Family sues over Taser death

La-Reko Williams


by GARY L. WRIGHT & CLEVE R. WOOTSON, Jr. / The Charlotte Observer

Posted on December 19, 2012 at 6:50 AM

Updated Saturday, Nov 2 at 3:58 PM

CHARLOTTE, N.C. -- The parents of a 21-year-old Charlotte man who died after being shocked by a Taser in July 2011 have sued the city of Charlotte, police and Taser International.

The lawsuit, filed in federal court on Tuesday, alleges that Charlotte-Mecklenburg police officer Michael Forbes used excessive, deadly force when he shocked La-Reko Williams twice with his department-issued stun gun at the Woodlawn Lynx light rail station.

Williams died just a day after a federal jury in Charlotte awarded $10 million to the family of 17-year-old Darryl Wayne Turner, who died in 2008 after a CMPD officer shocked him with a Taser. It was the biggest jury award ever against Taser International.

The city had previously paid $625,000 to Turner’s family but denied wrongdoing. It was the largest police-related claim the city had paid in nearly a decade.

The most recent lawsuit calls Tasers potentially deadly weapons and says that CMPD officers should only use them when a confrontation calls for deadly force.

In a statement, Police attorney Mark Newbold said: “We are preparing a defense to the claims made within the suit filed today in Federal Court by the estate of Mr. Williams. Although Mr. William’s death was indeed tragic, we believe that the actions taken by the officer were lawful and appropriate under the circumstances.”

Williams’ parents claim their son was shocked by the Taser during an altercation between Williams and his girlfriend, Destiny Franklin.

“Destiny became upset and struck La-Reko three times in the head,” the lawsuit says. “La-Reko advised Destiny not to put her hands on him and tried to calm her physical attack on him. The altercation between the two escalated and police were called.”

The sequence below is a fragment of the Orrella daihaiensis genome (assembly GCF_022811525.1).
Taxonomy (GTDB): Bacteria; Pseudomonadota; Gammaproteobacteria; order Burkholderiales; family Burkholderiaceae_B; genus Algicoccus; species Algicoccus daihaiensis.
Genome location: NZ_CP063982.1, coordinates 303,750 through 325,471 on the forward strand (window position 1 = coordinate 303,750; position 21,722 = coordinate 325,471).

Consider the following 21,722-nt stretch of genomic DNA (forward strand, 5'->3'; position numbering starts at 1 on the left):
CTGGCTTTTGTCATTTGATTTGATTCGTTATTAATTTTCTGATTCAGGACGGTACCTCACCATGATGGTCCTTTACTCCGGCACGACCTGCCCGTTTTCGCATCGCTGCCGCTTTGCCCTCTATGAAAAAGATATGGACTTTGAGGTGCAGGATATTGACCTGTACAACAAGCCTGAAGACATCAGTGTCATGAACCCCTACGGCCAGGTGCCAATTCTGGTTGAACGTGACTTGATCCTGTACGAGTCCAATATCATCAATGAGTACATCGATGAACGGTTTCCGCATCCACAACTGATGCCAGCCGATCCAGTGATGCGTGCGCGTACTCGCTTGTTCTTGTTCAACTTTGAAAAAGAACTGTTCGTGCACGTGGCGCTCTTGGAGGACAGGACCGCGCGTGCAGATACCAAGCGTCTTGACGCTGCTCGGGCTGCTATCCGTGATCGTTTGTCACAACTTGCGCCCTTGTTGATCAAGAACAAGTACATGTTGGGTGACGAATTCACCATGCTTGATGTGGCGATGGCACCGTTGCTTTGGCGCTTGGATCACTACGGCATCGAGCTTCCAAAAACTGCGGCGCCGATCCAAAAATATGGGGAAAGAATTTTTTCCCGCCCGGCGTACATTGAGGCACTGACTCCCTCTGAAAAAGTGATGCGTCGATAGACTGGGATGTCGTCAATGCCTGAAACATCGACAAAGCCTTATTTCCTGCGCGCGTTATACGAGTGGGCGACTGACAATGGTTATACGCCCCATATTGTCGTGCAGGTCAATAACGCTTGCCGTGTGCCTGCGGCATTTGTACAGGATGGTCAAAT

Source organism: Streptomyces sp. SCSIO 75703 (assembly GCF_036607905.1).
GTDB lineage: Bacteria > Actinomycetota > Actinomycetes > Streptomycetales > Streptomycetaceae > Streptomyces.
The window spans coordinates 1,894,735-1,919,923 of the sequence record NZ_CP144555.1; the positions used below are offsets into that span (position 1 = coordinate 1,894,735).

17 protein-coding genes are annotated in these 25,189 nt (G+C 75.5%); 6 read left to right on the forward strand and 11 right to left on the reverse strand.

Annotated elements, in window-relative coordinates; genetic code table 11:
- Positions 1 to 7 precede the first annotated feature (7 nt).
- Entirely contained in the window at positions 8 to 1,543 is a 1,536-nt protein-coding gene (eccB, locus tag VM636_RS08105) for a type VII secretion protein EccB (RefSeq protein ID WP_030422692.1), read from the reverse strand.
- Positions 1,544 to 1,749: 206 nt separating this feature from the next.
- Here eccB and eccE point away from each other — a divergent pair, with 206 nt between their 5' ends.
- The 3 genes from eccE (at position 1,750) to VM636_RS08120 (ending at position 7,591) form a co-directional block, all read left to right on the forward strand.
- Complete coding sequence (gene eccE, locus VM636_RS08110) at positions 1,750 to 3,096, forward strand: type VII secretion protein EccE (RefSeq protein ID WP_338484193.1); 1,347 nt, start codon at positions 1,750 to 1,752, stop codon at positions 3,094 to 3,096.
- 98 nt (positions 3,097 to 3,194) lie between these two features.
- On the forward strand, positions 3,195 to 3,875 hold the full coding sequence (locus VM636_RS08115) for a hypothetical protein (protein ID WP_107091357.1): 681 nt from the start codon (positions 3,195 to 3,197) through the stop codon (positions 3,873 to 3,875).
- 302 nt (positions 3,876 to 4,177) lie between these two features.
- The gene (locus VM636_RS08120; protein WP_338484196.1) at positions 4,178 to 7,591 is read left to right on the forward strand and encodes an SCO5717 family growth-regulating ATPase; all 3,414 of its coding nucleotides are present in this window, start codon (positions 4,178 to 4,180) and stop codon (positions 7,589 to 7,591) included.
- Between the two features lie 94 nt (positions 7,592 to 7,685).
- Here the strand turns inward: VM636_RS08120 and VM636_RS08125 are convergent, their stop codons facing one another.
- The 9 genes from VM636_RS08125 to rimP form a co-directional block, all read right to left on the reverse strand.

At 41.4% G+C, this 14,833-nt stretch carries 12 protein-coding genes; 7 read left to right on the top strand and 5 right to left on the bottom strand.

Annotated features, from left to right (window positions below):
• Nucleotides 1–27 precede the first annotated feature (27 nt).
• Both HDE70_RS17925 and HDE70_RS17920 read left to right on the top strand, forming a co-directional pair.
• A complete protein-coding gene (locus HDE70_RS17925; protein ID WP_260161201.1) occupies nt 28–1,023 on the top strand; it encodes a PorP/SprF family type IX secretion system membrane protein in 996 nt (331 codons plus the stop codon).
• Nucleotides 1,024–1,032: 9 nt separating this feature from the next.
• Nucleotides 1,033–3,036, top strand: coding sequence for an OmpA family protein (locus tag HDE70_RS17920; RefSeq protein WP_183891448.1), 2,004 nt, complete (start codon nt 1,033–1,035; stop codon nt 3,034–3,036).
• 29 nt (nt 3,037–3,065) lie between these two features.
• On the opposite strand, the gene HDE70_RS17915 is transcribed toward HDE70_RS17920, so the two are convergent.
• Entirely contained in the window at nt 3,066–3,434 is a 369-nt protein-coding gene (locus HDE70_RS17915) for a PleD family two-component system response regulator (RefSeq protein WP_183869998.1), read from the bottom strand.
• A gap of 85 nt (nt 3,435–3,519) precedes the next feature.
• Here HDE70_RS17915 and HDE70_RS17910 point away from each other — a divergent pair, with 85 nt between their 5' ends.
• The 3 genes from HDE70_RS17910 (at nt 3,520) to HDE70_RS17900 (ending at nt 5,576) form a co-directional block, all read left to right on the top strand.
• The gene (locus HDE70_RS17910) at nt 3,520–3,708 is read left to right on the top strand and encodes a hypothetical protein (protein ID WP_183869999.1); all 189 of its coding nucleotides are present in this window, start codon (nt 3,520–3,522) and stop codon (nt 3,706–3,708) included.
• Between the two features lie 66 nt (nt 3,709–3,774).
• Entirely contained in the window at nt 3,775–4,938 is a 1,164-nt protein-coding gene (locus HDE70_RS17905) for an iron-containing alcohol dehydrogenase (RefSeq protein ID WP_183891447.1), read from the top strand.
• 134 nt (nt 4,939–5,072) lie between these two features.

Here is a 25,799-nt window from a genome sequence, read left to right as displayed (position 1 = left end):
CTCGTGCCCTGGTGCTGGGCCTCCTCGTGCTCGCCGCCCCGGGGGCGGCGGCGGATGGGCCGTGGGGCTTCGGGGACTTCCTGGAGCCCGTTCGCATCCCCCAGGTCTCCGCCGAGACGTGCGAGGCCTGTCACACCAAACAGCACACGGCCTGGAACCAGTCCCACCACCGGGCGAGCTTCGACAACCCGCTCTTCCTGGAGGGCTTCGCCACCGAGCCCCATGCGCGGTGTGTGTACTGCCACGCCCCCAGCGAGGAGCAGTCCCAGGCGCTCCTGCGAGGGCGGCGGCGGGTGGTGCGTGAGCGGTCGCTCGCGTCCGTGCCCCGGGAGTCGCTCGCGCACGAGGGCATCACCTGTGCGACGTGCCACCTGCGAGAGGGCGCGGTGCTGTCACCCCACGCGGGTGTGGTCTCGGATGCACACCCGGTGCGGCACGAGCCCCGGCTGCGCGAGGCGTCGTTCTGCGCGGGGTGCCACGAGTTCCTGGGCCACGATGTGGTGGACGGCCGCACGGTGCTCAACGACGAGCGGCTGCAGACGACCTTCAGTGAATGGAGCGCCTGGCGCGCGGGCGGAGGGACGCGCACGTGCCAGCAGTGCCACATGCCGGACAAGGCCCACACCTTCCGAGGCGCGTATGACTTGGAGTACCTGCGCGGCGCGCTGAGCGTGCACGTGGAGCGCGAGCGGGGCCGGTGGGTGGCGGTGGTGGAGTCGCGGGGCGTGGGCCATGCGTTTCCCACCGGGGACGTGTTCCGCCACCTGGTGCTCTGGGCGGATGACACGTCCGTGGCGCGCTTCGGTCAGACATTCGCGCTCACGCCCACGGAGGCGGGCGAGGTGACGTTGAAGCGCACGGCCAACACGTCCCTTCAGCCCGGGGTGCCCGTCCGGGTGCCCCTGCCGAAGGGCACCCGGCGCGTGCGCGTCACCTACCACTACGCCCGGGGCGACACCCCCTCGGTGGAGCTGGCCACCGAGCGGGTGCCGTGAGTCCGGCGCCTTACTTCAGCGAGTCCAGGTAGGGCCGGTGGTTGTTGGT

Police said when the officer arrived at the station, Williams was beating and choking a woman.

But the lawsuit says Williams, who stood about 5 feet, 6 inches and weighed about 145 pounds, was unarmed and presented no threat to the officer. Williams was shocked twice in the chest, suffered cardiac arrest and died within minutes, according to the lawsuit.

“The cardiac arrest and death of Williams was directly caused by the use of the Taser,” the lawsuit says.

After Williams died, police suspended their use of Tasers for six months as they investigated the safety of the weapons. In September 2011, the city council approved $1.83 million to buy new Tasers for officers.

The new Tasers, which police use today, still shoot out 50,000 volts of electricity to incapacitate suspects, but have features designed to prevent officers from injuring or killing suspects. Most importantly, they automatically cut off after 5 seconds, even if the officer continues pulling the trigger. Police determined that people who were shocked have died when an officer held down the Taser trigger for too long, and said the new Tasers are safer.

“There’s not 100 percent certainty, but we’re confident that we have brought forth a weapon that will be safe for our officers and safe for the people we’re using them on,” Maj. Sherie Pearsall said in January.

Police have not said how much time elapsed while Williams was shocked.

But the lawsuit alleges that Tasers used by CMPD officers “are deadly weapons that cause cardiac arrest and death.”

The lawsuit by Williams’ parents cites the death of Turner as well as medical studies about the dangers of Tasers, and claims that police were reckless in their use of the weapon on their son. It says police knew that a person could die if the Taser’s prongs released electric current near the heart.

“Despite the medical and scientific evidence, the prior death of Darryl Turner, and the judicial determination of the wrongful death of Darryl Turner, City of Charlotte police officers continued to use ... (Tasers) in a dangerous and reckless manner,” the lawsuit says.

Williams’ parents allege that Forbes used his Taser in an inappropriate and excessive manner before considering less deadly uses of force against their son.

The lawsuit faults police training, claiming officers have been taught to use Tasers before using physical force.

Williams’ parents are asking a judge to permanently prohibit CMPD officers from using Tasers or to only allow the use of the weapons when officers must use deadly force.

The lawsuit also claims that the stun guns are not fit to be used on human beings.

“The product was and is unreasonably dangerous and defective for use on human beings because, among other reasons, it fails to meet consumer expectations because it can trigger cardiac arrest and death with direct electrical shocks to the chest.”